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William Brangham's Posts

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Paradise lost in Palau: Island nation fights back against climate change

A few of Palau's hundreds of tropical islands. (Photo by Nick Lucey.)

The tiny Pacific island nation of Palau is a paradise on Earth. This band of several hundred islands is home to some of the world’s most stunning marine life, and to the 20,000 people who live there.

But like many low-lying nations across the world, Palau is threatened by the effects of climate change and sea-level rise. Palau’s coasts are being eroded, its local farmlands tainted by seawater, and its valuable reefs threatened. Johnson Toribiong, president of Palau, calls the damage he’s witnessing “a slow-moving tsunami.”

But Palau isn’t resigning itself to a doomsday fate. Palau has crafted a novel legal strategy at the United Nations to try to hold the industrialized world accountable for the damage caused by greenhouse gas emissions, which most scientists say are driving climate change.

Could this David vs. Goliath strategy actually work? Need to Know went to Palau to investigate.

Read more: Climate & Energy

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Rising tide: Norfolk, Va., struggles on the front lines of sea-level rise [VIDEO]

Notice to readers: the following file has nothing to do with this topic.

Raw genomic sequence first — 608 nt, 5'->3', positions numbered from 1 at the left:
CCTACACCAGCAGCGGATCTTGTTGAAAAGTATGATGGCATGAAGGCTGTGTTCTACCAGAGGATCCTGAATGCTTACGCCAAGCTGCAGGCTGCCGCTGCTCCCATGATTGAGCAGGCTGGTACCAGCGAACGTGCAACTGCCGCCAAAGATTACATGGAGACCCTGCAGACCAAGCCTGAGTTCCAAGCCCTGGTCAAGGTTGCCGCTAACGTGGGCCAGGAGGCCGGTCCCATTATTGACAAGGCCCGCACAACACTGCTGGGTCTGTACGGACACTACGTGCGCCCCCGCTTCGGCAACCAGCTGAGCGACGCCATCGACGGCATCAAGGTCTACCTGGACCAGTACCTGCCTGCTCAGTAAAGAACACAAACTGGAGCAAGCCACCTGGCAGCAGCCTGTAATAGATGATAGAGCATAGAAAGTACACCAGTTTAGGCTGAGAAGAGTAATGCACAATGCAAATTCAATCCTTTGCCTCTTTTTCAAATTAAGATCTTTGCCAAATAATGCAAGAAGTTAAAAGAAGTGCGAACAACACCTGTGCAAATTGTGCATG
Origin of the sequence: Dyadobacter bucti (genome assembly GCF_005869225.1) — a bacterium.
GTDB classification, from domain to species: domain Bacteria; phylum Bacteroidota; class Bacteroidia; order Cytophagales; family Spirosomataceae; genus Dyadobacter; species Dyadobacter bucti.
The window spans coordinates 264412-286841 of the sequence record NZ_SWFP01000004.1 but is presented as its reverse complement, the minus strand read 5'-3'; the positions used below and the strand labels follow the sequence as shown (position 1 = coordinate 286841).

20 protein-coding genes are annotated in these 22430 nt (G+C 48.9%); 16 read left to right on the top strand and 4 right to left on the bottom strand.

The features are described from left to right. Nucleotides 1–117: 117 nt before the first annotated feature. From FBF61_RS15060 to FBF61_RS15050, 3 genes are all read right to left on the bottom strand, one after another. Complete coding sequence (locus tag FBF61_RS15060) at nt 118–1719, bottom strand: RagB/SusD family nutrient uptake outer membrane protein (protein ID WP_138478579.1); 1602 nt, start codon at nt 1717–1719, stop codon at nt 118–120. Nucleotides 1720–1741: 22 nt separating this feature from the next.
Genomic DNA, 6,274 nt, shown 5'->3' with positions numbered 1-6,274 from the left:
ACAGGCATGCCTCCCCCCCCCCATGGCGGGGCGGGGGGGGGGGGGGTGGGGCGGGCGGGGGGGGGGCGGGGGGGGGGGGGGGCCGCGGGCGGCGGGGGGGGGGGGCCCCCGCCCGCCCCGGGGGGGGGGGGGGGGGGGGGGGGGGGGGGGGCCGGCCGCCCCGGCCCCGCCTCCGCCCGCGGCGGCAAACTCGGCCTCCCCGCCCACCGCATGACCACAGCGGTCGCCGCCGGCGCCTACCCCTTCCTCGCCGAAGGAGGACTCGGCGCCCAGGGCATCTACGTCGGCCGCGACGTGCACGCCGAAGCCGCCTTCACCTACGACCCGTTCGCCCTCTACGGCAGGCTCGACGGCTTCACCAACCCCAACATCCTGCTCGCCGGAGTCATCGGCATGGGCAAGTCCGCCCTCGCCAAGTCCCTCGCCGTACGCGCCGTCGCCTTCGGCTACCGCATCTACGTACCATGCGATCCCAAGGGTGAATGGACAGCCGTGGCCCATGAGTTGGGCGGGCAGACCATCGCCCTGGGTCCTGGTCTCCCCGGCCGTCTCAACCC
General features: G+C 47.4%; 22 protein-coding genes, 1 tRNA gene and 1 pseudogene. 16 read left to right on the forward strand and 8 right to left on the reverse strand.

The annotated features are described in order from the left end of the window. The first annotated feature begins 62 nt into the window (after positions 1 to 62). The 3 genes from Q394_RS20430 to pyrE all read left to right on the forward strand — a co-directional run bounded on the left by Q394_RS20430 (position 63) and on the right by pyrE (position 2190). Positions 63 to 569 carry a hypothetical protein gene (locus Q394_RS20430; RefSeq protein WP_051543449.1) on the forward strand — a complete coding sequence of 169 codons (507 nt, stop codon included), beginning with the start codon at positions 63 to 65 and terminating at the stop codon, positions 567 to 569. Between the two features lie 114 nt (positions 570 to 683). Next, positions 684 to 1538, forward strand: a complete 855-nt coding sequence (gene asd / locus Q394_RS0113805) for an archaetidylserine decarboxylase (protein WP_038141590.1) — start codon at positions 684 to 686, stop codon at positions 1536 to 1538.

Norfolk, Va. (Photo by Sharon.)

When the presidential candidates talk about the long-term economic security of the U.S., they often talk about the national debt, the viability of Medicare and Social Security, and the rise of China.

But there’s another issue that could have major implications for the nation’s economy, and it’s barely mentioned at all: the soaring costs America might face in generations to come from climate change. More specifically, the very damaging and very costly effects of sea-level rise.

According to recent research put out by Climate Central, close to 4 million Americans now live in coastal communities that could see increased flooding caused by sea-level rise. The kind of flooding that was once considered extremely rare could happen more and more often, with devastating economic consequences.

The city of Norfolk, Va., is getting an early look at what sea-level rise means for a big coastal community. The city is experiencing sea-level rise earlier than most because not only are the seas around the city going up, but much of the land beneath Norfolk is going down. This one-two punch means the city is seeing today the kind of flooding that many cities could experience down the road if the scientific projections of sea-level rise play out.

We went to Norfolk recently and talked with Mayor Paul Fraim (D) about how he’s grappling with the flooding that’s occurring more and more often in his city. In what may be a first for an American mayor, Fraim tells Need to Know that if sea-level rise continues, some parts of his city may have to be abandoned to the rising tide. Here’s our report:

Read more: Climate Change